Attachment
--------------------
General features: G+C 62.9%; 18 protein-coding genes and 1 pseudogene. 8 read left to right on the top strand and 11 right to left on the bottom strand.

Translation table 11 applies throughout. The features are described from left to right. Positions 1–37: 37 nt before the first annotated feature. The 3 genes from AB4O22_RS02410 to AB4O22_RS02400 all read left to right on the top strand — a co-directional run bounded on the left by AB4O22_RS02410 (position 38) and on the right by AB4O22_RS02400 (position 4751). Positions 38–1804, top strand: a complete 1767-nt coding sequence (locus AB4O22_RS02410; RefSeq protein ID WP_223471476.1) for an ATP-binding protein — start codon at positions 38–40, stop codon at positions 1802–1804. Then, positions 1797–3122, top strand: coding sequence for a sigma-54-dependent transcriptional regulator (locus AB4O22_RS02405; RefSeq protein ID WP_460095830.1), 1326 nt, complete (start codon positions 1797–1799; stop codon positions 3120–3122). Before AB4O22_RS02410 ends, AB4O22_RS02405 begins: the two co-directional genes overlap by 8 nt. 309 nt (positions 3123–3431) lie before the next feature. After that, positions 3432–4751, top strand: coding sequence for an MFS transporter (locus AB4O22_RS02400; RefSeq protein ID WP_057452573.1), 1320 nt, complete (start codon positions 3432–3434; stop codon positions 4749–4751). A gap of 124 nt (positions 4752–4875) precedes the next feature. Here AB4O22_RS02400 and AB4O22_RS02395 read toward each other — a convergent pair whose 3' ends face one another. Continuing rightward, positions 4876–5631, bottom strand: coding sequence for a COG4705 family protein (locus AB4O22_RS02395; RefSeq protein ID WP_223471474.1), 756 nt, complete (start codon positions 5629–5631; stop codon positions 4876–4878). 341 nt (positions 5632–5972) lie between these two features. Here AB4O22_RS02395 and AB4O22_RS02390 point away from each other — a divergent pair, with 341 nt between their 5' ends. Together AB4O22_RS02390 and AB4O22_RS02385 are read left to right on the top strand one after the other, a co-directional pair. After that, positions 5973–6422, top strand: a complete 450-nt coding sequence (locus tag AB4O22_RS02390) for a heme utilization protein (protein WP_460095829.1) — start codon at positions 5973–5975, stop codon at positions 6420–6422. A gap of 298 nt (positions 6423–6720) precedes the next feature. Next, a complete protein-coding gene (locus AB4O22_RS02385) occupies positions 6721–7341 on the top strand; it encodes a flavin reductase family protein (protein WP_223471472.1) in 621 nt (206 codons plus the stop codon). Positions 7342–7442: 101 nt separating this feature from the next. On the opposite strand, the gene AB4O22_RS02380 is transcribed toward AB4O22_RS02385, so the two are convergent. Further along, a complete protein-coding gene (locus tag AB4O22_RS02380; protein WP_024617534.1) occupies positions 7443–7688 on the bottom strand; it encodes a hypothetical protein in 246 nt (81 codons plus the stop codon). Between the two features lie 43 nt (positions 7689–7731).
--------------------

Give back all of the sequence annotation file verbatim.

General features: G+C 62.9%; 18 protein-coding genes and 1 pseudogene. 8 read left to right on the top strand and 11 right to left on the bottom strand.

Translation table 11 applies throughout. The features are described from left to right. Positions 1–37: 37 nt before the first annotated feature. The 3 genes from AB4O22_RS02410 to AB4O22_RS02400 all read left to right on the top strand — a co-directional run bounded on the left by AB4O22_RS02410 (position 38) and on the right by AB4O22_RS02400 (position 4751). Positions 38–1804, top strand: a complete 1767-nt coding sequence (locus AB4O22_RS02410; RefSeq protein ID WP_223471476.1) for an ATP-binding protein — start codon at positions 38–40, stop codon at positions 1802–1804. Then, positions 1797–3122, top strand: coding sequence for a sigma-54-dependent transcriptional regulator (locus AB4O22_RS02405; RefSeq protein ID WP_460095830.1), 1326 nt, complete (start codon positions 1797–1799; stop codon positions 3120–3122). Before AB4O22_RS02410 ends, AB4O22_RS02405 begins: the two co-directional genes overlap by 8 nt. 309 nt (positions 3123–3431) lie before the next feature. After that, positions 3432–4751, top strand: coding sequence for an MFS transporter (locus AB4O22_RS02400; RefSeq protein ID WP_057452573.1), 1320 nt, complete (start codon positions 3432–3434; stop codon positions 4749–4751). A gap of 124 nt (positions 4752–4875) precedes the next feature. Here AB4O22_RS02400 and AB4O22_RS02395 read toward each other — a convergent pair whose 3' ends face one another. Continuing rightward, positions 4876–5631, bottom strand: coding sequence for a COG4705 family protein (locus AB4O22_RS02395; RefSeq protein ID WP_223471474.1), 756 nt, complete (start codon positions 5629–5631; stop codon positions 4876–4878). 341 nt (positions 5632–5972) lie between these two features. Here AB4O22_RS02395 and AB4O22_RS02390 point away from each other — a divergent pair, with 341 nt between their 5' ends. Together AB4O22_RS02390 and AB4O22_RS02385 are read left to right on the top strand one after the other, a co-directional pair. After that, positions 5973–6422, top strand: a complete 450-nt coding sequence (locus tag AB4O22_RS02390) for a heme utilization protein (protein WP_460095829.1) — start codon at positions 5973–5975, stop codon at positions 6420–6422. A gap of 298 nt (positions 6423–6720) precedes the next feature. Next, a complete protein-coding gene (locus AB4O22_RS02385) occupies positions 6721–7341 on the top strand; it encodes a flavin reductase family protein (protein WP_223471472.1) in 621 nt (206 codons plus the stop codon). Positions 7342–7442: 101 nt separating this feature from the next. On the opposite strand, the gene AB4O22_RS02380 is transcribed toward AB4O22_RS02385, so the two are convergent. Further along, a complete protein-coding gene (locus tag AB4O22_RS02380; protein WP_024617534.1) occupies positions 7443–7688 on the bottom strand; it encodes a hypothetical protein in 246 nt (81 codons plus the stop codon). Between the two features lie 43 nt (positions 7689–7731).